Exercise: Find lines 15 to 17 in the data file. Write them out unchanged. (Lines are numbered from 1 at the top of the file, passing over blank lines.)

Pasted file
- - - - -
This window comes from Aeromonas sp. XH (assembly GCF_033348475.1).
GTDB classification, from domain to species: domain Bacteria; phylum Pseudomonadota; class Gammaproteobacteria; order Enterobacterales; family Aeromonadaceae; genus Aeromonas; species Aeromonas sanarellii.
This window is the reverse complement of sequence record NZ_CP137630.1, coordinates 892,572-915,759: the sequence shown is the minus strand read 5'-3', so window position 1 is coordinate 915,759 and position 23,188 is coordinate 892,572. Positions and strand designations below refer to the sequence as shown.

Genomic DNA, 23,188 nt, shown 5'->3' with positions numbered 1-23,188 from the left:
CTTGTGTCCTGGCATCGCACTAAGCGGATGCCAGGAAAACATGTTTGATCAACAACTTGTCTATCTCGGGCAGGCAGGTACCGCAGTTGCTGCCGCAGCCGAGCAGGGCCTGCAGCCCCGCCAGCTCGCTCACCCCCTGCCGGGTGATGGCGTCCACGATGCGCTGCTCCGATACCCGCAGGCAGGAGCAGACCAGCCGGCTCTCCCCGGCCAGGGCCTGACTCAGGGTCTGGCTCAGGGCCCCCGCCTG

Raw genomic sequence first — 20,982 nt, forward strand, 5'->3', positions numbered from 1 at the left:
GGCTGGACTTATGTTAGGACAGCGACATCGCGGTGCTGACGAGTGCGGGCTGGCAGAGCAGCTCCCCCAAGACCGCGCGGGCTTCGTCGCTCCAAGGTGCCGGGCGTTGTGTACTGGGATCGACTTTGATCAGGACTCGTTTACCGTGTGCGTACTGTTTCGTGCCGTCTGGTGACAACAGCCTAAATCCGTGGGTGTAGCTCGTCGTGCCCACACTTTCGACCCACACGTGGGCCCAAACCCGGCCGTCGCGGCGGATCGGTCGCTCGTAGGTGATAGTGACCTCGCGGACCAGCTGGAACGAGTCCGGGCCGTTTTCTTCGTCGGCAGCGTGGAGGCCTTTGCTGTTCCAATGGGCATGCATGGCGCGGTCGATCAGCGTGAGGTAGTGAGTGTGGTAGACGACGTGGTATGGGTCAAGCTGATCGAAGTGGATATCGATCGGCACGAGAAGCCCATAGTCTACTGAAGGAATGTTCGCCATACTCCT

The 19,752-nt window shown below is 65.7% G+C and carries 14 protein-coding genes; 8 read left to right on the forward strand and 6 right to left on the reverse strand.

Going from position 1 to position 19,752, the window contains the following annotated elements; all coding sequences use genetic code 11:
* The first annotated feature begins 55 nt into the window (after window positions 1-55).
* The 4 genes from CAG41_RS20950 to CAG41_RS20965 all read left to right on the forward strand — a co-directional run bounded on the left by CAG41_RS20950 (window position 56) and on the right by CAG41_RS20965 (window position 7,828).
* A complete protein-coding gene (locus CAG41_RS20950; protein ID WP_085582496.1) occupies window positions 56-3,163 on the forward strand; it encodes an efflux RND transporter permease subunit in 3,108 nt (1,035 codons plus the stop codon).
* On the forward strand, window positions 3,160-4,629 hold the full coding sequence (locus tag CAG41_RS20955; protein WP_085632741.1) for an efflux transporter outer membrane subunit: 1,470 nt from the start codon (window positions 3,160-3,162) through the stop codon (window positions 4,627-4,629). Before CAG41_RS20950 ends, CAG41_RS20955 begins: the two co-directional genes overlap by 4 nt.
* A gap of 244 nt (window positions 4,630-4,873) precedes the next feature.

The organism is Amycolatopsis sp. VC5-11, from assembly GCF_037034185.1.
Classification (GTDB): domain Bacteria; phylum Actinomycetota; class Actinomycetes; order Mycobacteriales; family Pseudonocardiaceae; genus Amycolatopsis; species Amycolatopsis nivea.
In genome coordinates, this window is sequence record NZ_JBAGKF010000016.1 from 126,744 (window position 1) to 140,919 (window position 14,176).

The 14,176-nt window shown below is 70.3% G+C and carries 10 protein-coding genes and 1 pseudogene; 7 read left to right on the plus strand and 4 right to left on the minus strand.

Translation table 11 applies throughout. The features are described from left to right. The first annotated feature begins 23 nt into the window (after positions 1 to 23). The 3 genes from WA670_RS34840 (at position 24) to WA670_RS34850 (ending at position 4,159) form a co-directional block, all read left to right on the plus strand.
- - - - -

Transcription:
The organism is Amycolatopsis sp. VC5-11, from assembly GCF_037034185.1.
Classification (GTDB): domain Bacteria; phylum Actinomycetota; class Actinomycetes; order Mycobacteriales; family Pseudonocardiaceae; genus Amycolatopsis; species Amycolatopsis nivea.
In genome coordinates, this window is sequence record NZ_JBAGKF010000016.1 from 126,744 (window position 1) to 140,919 (window position 14,176).